Taking a stand against patriarchy is much easier if you’re well-educated, have a stable income, and live in a community where you could theoretically find an educated, employed man to marry. For poor, uneducated women, especially those who have kids, the question of whether to get married looks a lot different: It’s the choice between raising children on one or two incomes, between having someone to help with household chores and child-rearing alone while working multiple jobs.
And that’s the big difference: For a poor woman, deciding whether to get married or not will be a big part of shaping her economic future. For a wealthier woman, deciding whether to get married is a choice about independence, lifestyle, and, at times, “fighting the patriarchy.” There’s a cognitive dissonance in Ehrenreich’s straight-up dismissal of the economic benefits of marriage, because the statistics tell an awkward truth: Financially, married women tend to fare much better than unmarried women.
This topic has been covered extensively in The Atlantic and other publications. But the way this question is covered in the media tells a similar story of the fundamental divide in who can afford to stand against marriage on principle. Take, for example, two articles on marriage in the New York Times: One is about a 35-year-old Argentinian woman who fears that marriage will erode her independence, while the other is about the vast economic disadvantages that poor, single mothers face. The women profiled in the second story aren’t worried about being controlled by men or losing their carefree lifestyle; they’re worried about how one income can feed, house, and clothe two (or more) people. Wanting a certain lifestyle, or even wanting to fight against societal pressures to marry, are both questions of privilege.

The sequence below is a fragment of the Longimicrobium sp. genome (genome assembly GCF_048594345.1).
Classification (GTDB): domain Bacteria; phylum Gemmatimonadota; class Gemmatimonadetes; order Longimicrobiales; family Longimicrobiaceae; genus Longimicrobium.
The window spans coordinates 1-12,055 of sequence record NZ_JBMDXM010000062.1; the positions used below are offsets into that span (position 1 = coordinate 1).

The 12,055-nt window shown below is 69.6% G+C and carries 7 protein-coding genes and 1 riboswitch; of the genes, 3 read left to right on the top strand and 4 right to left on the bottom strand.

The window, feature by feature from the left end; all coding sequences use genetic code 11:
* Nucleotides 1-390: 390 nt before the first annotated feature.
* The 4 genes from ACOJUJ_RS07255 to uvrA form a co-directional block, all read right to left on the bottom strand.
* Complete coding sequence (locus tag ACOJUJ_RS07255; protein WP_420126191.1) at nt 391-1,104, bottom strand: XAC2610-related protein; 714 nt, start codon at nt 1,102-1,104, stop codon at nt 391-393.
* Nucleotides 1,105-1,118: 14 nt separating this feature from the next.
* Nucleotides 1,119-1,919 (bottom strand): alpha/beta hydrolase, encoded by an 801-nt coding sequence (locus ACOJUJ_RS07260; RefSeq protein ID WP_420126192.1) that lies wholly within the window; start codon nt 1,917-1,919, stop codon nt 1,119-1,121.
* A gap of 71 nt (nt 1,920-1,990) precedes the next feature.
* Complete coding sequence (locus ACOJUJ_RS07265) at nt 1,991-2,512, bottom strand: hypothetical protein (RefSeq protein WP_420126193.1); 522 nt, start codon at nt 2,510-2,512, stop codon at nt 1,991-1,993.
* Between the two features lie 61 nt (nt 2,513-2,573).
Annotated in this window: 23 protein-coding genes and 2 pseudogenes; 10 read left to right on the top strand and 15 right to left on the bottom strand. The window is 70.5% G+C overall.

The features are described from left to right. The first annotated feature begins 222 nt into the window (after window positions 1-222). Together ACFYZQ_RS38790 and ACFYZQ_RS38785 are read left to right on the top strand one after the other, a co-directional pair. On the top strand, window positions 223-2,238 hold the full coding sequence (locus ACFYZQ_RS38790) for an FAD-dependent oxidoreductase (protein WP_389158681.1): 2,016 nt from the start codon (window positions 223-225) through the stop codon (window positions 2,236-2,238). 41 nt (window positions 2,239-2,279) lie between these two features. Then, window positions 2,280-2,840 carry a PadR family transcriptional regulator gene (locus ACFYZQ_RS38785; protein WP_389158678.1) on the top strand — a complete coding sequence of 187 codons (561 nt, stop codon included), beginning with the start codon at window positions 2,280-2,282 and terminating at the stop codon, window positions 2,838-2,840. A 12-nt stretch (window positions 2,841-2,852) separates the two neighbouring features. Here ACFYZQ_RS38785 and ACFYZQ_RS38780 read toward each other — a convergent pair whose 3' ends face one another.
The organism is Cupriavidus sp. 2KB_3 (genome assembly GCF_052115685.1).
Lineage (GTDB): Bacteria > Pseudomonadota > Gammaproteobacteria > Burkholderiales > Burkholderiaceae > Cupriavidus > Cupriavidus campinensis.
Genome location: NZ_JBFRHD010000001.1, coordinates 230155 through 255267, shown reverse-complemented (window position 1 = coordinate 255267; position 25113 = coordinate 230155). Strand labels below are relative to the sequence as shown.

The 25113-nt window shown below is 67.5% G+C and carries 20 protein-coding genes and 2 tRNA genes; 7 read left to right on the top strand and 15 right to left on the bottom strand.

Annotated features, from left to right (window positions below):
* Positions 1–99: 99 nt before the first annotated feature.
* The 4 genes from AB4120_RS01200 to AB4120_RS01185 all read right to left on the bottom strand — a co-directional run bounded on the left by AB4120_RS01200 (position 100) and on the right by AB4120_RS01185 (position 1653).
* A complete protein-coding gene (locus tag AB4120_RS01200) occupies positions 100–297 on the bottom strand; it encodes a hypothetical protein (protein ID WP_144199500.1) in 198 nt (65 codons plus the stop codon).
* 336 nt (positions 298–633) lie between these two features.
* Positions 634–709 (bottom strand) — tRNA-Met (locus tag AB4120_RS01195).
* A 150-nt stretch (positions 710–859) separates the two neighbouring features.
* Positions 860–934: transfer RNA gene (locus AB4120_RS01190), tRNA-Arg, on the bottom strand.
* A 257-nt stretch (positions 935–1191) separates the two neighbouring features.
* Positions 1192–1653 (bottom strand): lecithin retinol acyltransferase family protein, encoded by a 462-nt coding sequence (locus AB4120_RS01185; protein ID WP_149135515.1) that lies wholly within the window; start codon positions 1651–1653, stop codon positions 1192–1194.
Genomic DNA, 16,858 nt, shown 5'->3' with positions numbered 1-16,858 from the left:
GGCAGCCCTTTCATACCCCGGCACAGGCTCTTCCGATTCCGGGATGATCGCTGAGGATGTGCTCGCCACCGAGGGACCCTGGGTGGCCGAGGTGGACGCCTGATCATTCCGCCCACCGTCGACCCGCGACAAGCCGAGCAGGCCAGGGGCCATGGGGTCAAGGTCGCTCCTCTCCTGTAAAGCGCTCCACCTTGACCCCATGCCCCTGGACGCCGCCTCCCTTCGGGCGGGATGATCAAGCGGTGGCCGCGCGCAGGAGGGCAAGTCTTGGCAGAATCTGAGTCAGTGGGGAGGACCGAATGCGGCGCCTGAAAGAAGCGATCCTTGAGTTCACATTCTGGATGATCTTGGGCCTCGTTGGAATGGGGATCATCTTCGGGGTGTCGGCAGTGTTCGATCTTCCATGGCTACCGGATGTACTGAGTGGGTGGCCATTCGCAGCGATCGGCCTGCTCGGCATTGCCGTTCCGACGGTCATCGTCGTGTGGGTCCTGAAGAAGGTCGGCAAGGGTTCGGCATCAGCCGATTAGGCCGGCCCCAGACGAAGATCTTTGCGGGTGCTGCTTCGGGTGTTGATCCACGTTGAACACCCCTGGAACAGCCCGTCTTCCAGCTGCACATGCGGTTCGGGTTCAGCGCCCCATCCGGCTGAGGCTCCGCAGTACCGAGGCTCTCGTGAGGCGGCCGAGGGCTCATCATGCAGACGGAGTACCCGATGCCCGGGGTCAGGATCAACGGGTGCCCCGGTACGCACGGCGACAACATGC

This is not to say that all low-income women should marry, that it’s their fault if they’re not married, or that marriage is the silver-bullet solution to solving income inequality, as Fleischer and his supporters might argue. But it is important for the resistance against “patriarchy” to be mixed with a recognition of statistical reality: Marriage is good for women economically.
As chanteuse of the single lady, Beyonce is an interesting litmus test for this. She recently wrote an essay about gender inequality in the Shriver Report on women and poverty, and a song on her most recent album contains this sample from a TED talk given by artist Chimamanda Ngozi Adichie:
We teach girls to shrink themselves, to make themselves smaller. We say to girls, ‘You can have ambition, but not too much. You should aim to be successful, but not too successful. Otherwise you will threaten the man.’ Because I am female, I am expected to aspire to marriage. I am expected to make my life choices always keeping in mind that marriage is the most important. Now marriage can be a source of joy and love and mutual support. But why do we teach girls to aspire to marriage and we don’t teach boys the same?
This is an important question, especially because it frames the cultural pressures surrounding marriage in the right way: Why don’t we teach boys that they need to get married, the way we teach this to girls? For the single, poor women (and single, poor men) of the world, this question needs to be accompanied by another: If I choose not to marry, what will be the economic consequences?
“Single ladies” who decide not to get married should be empowered to make that choice and share their perspectives with the world. But women who can comfortably support themselves (and possibly their children) on one income should not assume that low-income women are facing an identical choice.
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Emma Green is a staff writer at The Atlantic, where she covers politics, policy, and religion.
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